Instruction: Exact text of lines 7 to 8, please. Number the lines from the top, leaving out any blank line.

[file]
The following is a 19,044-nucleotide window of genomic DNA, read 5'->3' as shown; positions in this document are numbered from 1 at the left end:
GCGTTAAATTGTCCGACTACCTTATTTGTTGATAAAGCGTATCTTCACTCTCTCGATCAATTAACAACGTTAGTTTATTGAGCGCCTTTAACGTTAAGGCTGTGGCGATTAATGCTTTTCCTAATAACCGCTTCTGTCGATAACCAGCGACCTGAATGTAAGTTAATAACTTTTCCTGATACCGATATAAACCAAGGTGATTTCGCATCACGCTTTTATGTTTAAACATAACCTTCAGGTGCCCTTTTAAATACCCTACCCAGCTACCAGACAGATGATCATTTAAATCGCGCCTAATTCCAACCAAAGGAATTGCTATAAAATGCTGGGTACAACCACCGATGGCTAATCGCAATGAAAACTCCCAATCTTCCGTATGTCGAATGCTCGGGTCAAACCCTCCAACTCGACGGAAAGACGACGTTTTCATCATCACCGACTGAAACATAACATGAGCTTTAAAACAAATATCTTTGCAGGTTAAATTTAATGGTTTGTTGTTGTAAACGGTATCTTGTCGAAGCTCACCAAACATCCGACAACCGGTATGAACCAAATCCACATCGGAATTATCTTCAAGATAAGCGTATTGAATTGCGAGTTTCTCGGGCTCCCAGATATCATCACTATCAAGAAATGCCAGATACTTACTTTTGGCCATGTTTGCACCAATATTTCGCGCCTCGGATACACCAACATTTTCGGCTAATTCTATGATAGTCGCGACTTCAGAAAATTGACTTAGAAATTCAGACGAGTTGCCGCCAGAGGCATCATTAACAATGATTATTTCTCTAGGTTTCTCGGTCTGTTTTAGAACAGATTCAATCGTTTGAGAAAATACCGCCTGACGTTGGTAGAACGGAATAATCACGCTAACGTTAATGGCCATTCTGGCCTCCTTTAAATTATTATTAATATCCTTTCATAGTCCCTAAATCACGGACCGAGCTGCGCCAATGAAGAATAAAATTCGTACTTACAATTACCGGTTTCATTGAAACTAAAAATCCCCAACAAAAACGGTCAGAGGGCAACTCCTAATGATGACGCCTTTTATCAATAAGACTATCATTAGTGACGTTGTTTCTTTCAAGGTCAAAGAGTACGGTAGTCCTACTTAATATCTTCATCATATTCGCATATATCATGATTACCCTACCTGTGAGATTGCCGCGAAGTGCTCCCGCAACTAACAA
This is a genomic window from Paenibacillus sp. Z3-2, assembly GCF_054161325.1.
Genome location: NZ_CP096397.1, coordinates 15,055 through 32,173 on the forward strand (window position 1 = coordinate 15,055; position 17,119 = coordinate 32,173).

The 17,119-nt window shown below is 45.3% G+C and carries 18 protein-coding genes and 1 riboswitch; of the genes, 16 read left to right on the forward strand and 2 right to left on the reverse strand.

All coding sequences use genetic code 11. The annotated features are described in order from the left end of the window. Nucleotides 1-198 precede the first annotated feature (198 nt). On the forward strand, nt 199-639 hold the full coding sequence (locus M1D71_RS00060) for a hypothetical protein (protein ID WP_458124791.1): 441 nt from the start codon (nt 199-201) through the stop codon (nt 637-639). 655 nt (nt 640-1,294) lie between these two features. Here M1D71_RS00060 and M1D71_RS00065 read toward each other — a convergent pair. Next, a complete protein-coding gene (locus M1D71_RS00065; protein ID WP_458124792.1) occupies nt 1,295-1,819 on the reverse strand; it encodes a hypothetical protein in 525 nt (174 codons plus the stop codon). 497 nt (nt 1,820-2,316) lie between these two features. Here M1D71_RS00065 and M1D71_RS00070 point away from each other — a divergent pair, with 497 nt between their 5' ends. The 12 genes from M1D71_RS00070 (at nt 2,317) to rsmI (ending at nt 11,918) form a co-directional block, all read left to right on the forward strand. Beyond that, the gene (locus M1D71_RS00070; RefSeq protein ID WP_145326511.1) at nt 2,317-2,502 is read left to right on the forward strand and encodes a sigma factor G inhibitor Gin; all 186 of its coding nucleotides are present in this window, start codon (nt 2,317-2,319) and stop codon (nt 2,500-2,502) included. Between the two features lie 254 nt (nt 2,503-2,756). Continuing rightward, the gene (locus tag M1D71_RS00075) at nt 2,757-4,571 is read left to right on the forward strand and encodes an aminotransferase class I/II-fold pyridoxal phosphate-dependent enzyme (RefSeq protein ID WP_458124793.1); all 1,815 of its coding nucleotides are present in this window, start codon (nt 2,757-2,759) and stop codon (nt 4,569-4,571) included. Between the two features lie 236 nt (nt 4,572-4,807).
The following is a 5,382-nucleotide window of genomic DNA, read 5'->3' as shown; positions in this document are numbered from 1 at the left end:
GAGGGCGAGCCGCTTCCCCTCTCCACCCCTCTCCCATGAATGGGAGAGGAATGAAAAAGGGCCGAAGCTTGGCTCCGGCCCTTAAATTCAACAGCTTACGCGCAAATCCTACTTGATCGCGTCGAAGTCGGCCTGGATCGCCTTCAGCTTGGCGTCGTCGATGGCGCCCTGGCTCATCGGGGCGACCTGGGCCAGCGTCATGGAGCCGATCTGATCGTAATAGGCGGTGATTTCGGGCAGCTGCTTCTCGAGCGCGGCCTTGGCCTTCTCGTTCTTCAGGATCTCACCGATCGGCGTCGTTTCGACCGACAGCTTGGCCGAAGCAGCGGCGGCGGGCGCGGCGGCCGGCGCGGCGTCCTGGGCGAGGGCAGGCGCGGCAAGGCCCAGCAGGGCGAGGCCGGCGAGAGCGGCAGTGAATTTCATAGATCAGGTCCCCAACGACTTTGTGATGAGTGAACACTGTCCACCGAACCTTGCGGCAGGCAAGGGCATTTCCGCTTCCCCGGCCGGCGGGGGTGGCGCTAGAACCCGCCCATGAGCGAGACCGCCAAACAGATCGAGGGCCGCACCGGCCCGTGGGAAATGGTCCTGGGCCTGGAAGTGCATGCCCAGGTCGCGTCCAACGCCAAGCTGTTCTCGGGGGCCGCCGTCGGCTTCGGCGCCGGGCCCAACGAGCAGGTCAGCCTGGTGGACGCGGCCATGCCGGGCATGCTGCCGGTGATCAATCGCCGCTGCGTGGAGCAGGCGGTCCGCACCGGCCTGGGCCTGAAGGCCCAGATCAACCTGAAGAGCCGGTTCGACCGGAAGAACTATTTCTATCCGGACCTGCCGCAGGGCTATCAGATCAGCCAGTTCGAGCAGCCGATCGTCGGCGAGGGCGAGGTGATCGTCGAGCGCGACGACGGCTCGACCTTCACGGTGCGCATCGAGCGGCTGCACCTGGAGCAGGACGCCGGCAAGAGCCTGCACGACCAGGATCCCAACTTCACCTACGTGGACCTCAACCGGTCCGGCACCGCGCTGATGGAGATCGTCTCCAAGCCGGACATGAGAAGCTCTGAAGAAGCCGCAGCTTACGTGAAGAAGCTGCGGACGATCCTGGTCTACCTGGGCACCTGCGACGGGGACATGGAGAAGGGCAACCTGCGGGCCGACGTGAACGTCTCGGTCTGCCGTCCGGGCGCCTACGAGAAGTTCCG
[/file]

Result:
The following is a 5,382-nucleotide window of genomic DNA, read 5'->3' as shown; positions in this document are numbered from 1 at the left end:
GAGGGCGAGCCGCTTCCCCTCTCCACCCCTCTCCCATGAATGGGAGAGGAATGAAAAAGGGCCGAAGCTTGGCTCCGGCCCTTAAATTCAACAGCTTACGCGCAAATCCTACTTGATCGCGTCGAAGTCGGCCTGGATCGCCTTCAGCTTGGCGTCGTCGATGGCGCCCTGGCTCATCGGGGCGACCTGGGCCAGCGTCATGGAGCCGATCTGATCGTAATAGGCGGTGATTTCGGGCAGCTGCTTCTCGAGCGCGGCCTTGGCCTTCTCGTTCTTCAGGATCTCACCGATCGGCGTCGTTTCGACCGACAGCTTGGCCGAAGCAGCGGCGGCGGGCGCGGCGGCCGGCGCGGCGTCCTGGGCGAGGGCAGGCGCGGCAAGGCCCAGCAGGGCGAGGCCGGCGAGAGCGGCAGTGAATTTCATAGATCAGGTCCCCAACGACTTTGTGATGAGTGAACACTGTCCACCGAACCTTGCGGCAGGCAAGGGCATTTCCGCTTCCCCGGCCGGCGGGGGTGGCGCTAGAACCCGCCCATGAGCGAGACCGCCAAACAGATCGAGGGCCGCACCGGCCCGTGGGAAATGGTCCTGGGCCTGGAAGTGCATGCCCAGGTCGCGTCCAACGCCAAGCTGTTCTCGGGGGCCGCCGTCGGCTTCGGCGCCGGGCCCAACGAGCAGGTCAGCCTGGTGGACGCGGCCATGCCGGGCATGCTGCCGGTGATCAATCGCCGCTGCGTGGAGCAGGCGGTCCGCACCGGCCTGGGCCTGAAGGCCCAGATCAACCTGAAGAGCCGGTTCGACCGGAAGAACTATTTCTATCCGGACCTGCCGCAGGGCTATCAGATCAGCCAGTTCGAGCAGCCGATCGTCGGCGAGGGCGAGGTGATCGTCGAGCGCGACGACGGCTCGACCTTCACGGTGCGCATCGAGCGGCTGCACCTGGAGCAGGACGCCGGCAAGAGCCTGCACGACCAGGATCCCAACTTCACCTACGTGGACCTCAACCGGTCCGGCACCGCGCTGATGGAGATCGTCTCCAAGCCGGACATGAGAAGCTCTGAAGAAGCCGCAGCTTACGTGAAGAAGCTGCGGACGATCCTGGTCTACCTGGGCACCTGCGACGGGGACATGGAGAAGGGCAACCTGCGGGCCGACGTGAACGTCTCGGTCTGCCGTCCGGGCGCCTACGAGAAGTTCCG